Cheryl Idell, West Coast lead of marketing firm MindShare, which moved from Santa Monica to Playa Vista in June 2015, also said the open spaces allow for collaboration and a more relaxed environment. CBRE’s Pion predicted that older media companies such as CBS Corp. and 21st Century Fox Inc. will start to retool their offices to offer the type of amenities millennials have come to expect, and some companies have already taken steps in that
Warner Music Group leased a 257,000-square-foot renovated Ford auto plant in downtown L.A.’s trendy Arts District, and Viacom Inc. has consolidated its West Coast operations, which were scattered across the region, from Burbank to Santa Monica, into one central Hollywood office building leased from Kilroy Realty Corp.

“You’ve got all the existing studio companies, which is Sony, Fox, Disney and Warner Bros., and they’re not just going to say, ‘OK, we’re going to stick to the old model,’” said Coleman, the Hudson Pacific CEO, whose company had 42.2 percent of its tenants in the tech industry and 13.6 percent in entertainment last year.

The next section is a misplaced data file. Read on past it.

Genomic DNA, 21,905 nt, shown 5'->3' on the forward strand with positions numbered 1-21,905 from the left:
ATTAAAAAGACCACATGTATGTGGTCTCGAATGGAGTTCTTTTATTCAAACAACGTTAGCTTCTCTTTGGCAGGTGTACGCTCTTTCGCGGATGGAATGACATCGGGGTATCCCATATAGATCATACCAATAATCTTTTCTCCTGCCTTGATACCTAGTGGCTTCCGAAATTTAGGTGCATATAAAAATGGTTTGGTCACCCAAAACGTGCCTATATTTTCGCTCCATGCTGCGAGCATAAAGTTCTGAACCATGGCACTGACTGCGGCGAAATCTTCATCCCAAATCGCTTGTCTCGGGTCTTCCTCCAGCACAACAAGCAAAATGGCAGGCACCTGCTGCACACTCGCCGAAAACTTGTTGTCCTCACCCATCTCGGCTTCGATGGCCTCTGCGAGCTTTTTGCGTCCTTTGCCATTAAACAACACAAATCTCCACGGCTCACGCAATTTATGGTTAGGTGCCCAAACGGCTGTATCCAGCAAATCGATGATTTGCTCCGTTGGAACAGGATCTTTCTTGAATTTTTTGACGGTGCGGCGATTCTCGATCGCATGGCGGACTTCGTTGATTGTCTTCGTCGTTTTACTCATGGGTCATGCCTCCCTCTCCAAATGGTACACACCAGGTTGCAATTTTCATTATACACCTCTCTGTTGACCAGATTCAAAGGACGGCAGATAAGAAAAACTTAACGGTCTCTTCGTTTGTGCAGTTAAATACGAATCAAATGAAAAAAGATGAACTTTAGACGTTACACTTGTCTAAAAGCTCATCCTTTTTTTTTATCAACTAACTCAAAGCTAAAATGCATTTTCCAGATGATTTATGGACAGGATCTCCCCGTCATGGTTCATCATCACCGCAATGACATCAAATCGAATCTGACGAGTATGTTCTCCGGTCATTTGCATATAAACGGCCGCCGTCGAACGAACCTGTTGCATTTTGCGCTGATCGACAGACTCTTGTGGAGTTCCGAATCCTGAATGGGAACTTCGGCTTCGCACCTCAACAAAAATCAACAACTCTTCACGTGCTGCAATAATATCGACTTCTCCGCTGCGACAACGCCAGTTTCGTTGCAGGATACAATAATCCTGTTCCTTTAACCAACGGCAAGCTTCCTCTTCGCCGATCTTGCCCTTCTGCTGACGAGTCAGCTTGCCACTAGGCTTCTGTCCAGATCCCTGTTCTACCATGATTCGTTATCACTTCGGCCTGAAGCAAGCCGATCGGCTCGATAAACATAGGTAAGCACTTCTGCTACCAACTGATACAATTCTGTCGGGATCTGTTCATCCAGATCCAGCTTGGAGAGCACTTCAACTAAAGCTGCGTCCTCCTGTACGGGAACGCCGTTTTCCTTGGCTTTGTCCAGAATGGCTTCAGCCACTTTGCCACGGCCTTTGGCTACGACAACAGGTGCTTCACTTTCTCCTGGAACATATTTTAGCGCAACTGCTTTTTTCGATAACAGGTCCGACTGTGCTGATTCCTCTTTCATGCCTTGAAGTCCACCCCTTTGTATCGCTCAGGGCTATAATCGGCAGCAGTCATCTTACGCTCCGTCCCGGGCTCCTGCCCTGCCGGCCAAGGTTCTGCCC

The expansion of streaming companies’ office space has coincided with L.A.’s efforts to attract more production. Last year, revised incentives were introduced, which led to 6.2 percent more shooting days than in 2015, while the number of feature films shot in L.A. jumped 12 percent, according to FilmL.A. Inc., the official film office for the city and county. New media, however, has used few tax incentives, with only Hulu’s “Citizen,” Netflix’s “13 Reasons Why” and Amazon’s “Good Girls Revolt,” which has been canceled, receiving subsidies last year, said Philip Sokoloski, a FilmL.A. spokesman.
The convergence of entertainment and tech has created new outlets for production while also leading to greater use of office space. Technological advancements have scaled down the number of people required to work on sound stages and boosted demand for offices as employees move behind computers. Still, not all buildings are benefiting. Traditional office properties are still coping with high vacancies, with younger workers expecting the catered food, open floor plans and ultra-casual dress codes that are rare in towers home to accounting and law firms.
David Simon, executive vice president of Southern California for Los Angeles-based Kilroy, Viacom’s landlord, said some traditional office buildings “can be transformed” for companies seeking looser, more creative space — as long as landlords have “the right vision and the right capital.” In the meantime, media and tech tenants will continue to seek space in places like Hollywood and the Arts District as they seek to produce content in the entertainment capital of the world.
“They’re all looking, and they’re all coming,” Hudson Pacific’s Coleman said. “We’re in a pretty strong wind tunnel and we’ve got it blowing behind us.”